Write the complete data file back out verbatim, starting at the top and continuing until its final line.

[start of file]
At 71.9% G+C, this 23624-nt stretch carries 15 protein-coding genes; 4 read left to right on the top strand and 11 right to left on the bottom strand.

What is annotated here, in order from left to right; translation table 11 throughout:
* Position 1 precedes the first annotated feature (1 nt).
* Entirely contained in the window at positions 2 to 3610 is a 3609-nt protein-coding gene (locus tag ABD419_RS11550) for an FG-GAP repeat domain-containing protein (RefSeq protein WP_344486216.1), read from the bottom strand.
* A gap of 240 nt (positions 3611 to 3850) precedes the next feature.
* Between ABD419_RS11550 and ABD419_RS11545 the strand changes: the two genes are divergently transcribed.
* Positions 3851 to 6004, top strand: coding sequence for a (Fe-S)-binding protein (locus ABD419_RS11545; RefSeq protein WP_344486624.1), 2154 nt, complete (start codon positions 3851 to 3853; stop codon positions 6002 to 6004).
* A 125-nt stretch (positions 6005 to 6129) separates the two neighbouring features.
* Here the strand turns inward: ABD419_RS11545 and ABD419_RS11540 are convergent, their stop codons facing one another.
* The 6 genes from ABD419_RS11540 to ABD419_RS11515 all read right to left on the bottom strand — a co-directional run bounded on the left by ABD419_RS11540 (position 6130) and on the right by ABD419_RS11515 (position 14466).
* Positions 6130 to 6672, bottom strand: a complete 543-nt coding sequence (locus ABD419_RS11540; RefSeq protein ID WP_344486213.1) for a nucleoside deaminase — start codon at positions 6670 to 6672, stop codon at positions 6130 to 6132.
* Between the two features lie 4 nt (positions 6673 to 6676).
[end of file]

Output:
At 71.9% G+C, this 23624-nt stretch carries 15 protein-coding genes; 4 read left to right on the top strand and 11 right to left on the bottom strand.

What is annotated here, in order from left to right; translation table 11 throughout:
* Position 1 precedes the first annotated feature (1 nt).
* Entirely contained in the window at positions 2 to 3610 is a 3609-nt protein-coding gene (locus tag ABD419_RS11550) for an FG-GAP repeat domain-containing protein (RefSeq protein WP_344486216.1), read from the bottom strand.
* A gap of 240 nt (positions 3611 to 3850) precedes the next feature.
* Between ABD419_RS11550 and ABD419_RS11545 the strand changes: the two genes are divergently transcribed.
* Positions 3851 to 6004, top strand: coding sequence for a (Fe-S)-binding protein (locus ABD419_RS11545; RefSeq protein WP_344486624.1), 2154 nt, complete (start codon positions 3851 to 3853; stop codon positions 6002 to 6004).
* A 125-nt stretch (positions 6005 to 6129) separates the two neighbouring features.
* Here the strand turns inward: ABD419_RS11545 and ABD419_RS11540 are convergent, their stop codons facing one another.
* The 6 genes from ABD419_RS11540 to ABD419_RS11515 all read right to left on the bottom strand — a co-directional run bounded on the left by ABD419_RS11540 (position 6130) and on the right by ABD419_RS11515 (position 14466).
* Positions 6130 to 6672, bottom strand: a complete 543-nt coding sequence (locus ABD419_RS11540; RefSeq protein ID WP_344486213.1) for a nucleoside deaminase — start codon at positions 6670 to 6672, stop codon at positions 6130 to 6132.
* Between the two features lie 4 nt (positions 6673 to 6676).